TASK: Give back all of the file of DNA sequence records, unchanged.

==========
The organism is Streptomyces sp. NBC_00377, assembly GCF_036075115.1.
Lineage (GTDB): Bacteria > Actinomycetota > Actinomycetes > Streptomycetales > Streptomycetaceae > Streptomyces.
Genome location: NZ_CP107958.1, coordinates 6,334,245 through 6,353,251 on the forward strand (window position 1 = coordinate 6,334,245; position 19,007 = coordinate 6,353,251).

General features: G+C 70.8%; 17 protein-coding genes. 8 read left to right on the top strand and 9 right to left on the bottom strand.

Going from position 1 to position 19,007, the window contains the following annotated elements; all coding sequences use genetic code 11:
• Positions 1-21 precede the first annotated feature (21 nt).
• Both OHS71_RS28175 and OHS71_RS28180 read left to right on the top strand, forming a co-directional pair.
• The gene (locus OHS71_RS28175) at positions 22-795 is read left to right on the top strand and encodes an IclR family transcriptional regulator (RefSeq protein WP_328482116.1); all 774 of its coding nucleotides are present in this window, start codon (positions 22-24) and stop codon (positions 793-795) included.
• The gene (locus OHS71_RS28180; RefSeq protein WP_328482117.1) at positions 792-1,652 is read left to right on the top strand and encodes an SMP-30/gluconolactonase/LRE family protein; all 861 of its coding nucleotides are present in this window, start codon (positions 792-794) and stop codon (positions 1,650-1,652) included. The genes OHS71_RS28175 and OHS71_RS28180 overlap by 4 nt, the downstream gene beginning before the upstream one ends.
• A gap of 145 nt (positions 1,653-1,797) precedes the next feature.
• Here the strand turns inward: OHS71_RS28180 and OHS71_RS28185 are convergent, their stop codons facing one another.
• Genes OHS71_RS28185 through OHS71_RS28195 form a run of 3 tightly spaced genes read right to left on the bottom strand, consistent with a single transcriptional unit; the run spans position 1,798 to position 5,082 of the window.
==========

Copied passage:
The organism is Streptomyces sp. NBC_00377, assembly GCF_036075115.1.
Lineage (GTDB): Bacteria > Actinomycetota > Actinomycetes > Streptomycetales > Streptomycetaceae > Streptomyces.
Genome location: NZ_CP107958.1, coordinates 6,334,245 through 6,353,251 on the forward strand (window position 1 = coordinate 6,334,245; position 19,007 = coordinate 6,353,251).

General features: G+C 70.8%; 17 protein-coding genes. 8 read left to right on the top strand and 9 right to left on the bottom strand.

Going from position 1 to position 19,007, the window contains the following annotated elements; all coding sequences use genetic code 11:
• Positions 1-21 precede the first annotated feature (21 nt).
• Both OHS71_RS28175 and OHS71_RS28180 read left to right on the top strand, forming a co-directional pair.
• The gene (locus OHS71_RS28175) at positions 22-795 is read left to right on the top strand and encodes an IclR family transcriptional regulator (RefSeq protein WP_328482116.1); all 774 of its coding nucleotides are present in this window, start codon (positions 22-24) and stop codon (positions 793-795) included.
• The gene (locus OHS71_RS28180; RefSeq protein WP_328482117.1) at positions 792-1,652 is read left to right on the top strand and encodes an SMP-30/gluconolactonase/LRE family protein; all 861 of its coding nucleotides are present in this window, start codon (positions 792-794) and stop codon (positions 1,650-1,652) included. The genes OHS71_RS28175 and OHS71_RS28180 overlap by 4 nt, the downstream gene beginning before the upstream one ends.
• A gap of 145 nt (positions 1,653-1,797) precedes the next feature.
• Here the strand turns inward: OHS71_RS28180 and OHS71_RS28185 are convergent, their stop codons facing one another.
• Genes OHS71_RS28185 through OHS71_RS28195 form a run of 3 tightly spaced genes read right to left on the bottom strand, consistent with a single transcriptional unit; the run spans position 1,798 to position 5,082 of the window.